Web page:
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Small beer

Small beer is a beer that contains very little alcohol, perhaps less than one percent. Sometimes unfiltered and porridge-like, it was a favored drink in Medieval Europe and colonial North America. It was sometimes had with breakfast, as attested in Benjamin Franklin's autobiography. Before public sanitation, water-transmitted diseases, such as cholera, were a significant cause of death. Because alcohol is toxic to most water-borne pathogens, and because the process of brewing any beer from malt involves boiling the water, which also kills them, drinking small beer instead of water was one way to escape infection.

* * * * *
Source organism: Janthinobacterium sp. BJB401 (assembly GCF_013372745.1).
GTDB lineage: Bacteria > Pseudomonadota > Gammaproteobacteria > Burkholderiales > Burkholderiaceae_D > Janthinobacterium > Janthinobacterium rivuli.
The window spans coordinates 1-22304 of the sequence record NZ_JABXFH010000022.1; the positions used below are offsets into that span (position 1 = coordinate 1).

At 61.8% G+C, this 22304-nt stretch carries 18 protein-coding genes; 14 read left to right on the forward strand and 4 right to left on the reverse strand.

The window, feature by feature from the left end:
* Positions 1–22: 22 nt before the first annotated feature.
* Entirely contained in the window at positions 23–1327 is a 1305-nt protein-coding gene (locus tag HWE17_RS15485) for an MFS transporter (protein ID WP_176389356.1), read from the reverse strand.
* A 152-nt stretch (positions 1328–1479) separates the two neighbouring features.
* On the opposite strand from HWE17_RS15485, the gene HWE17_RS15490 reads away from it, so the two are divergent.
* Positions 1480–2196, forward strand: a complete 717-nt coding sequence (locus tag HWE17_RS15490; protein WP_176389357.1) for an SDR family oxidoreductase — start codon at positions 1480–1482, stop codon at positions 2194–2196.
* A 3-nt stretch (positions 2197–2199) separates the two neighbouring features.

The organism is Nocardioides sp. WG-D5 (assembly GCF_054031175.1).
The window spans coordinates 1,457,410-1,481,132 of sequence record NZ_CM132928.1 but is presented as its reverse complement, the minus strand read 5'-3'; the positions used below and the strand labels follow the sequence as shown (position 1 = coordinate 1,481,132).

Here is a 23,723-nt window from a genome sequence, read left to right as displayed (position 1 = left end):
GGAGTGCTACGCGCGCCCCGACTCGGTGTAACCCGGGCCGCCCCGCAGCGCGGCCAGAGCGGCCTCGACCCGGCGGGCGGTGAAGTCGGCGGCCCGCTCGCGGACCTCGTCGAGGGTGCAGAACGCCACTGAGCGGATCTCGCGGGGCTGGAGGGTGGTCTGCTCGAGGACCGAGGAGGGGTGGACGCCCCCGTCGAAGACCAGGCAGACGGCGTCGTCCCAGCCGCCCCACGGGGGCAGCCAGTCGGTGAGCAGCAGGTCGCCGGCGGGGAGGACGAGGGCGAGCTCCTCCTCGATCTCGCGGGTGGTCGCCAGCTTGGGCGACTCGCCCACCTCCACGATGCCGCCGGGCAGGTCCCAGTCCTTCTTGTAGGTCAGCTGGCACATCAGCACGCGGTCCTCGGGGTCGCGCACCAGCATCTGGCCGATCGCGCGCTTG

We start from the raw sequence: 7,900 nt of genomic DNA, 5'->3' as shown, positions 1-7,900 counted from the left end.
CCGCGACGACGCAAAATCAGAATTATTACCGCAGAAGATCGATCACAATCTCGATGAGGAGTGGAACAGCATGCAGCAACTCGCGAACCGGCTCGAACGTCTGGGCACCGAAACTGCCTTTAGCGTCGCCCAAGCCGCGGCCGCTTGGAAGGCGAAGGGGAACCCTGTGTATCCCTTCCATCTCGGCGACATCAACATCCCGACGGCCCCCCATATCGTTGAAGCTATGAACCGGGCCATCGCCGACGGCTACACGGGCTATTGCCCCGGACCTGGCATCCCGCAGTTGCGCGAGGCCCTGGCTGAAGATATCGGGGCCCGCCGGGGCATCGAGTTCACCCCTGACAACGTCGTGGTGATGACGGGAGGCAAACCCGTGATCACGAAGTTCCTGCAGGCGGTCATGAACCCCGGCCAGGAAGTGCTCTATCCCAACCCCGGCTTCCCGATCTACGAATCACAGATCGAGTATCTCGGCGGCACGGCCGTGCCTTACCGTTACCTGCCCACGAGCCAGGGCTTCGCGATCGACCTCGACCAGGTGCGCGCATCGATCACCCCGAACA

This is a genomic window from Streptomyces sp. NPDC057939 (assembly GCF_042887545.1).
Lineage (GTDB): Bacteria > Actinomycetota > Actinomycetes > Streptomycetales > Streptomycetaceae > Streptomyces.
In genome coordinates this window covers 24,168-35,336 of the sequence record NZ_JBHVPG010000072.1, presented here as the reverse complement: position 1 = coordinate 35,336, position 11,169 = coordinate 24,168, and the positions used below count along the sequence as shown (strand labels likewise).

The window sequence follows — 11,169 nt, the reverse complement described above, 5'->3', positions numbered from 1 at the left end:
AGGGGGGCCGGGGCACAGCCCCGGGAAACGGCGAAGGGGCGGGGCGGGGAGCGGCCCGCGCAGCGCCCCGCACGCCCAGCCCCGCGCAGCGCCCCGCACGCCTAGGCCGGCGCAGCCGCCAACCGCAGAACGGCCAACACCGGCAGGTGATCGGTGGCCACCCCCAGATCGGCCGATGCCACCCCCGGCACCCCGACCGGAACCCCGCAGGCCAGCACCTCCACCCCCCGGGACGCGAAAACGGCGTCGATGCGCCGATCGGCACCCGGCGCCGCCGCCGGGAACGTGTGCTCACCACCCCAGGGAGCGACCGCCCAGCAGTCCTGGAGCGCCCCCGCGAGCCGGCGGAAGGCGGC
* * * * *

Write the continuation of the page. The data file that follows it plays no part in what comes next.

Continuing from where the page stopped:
Small beer is not made in any significant amount today, though a similar product called non-alcoholic beer (which actually has a little alcohol) is quite common.

Metaphorically, small beer means a trifle, a thing of little importance.



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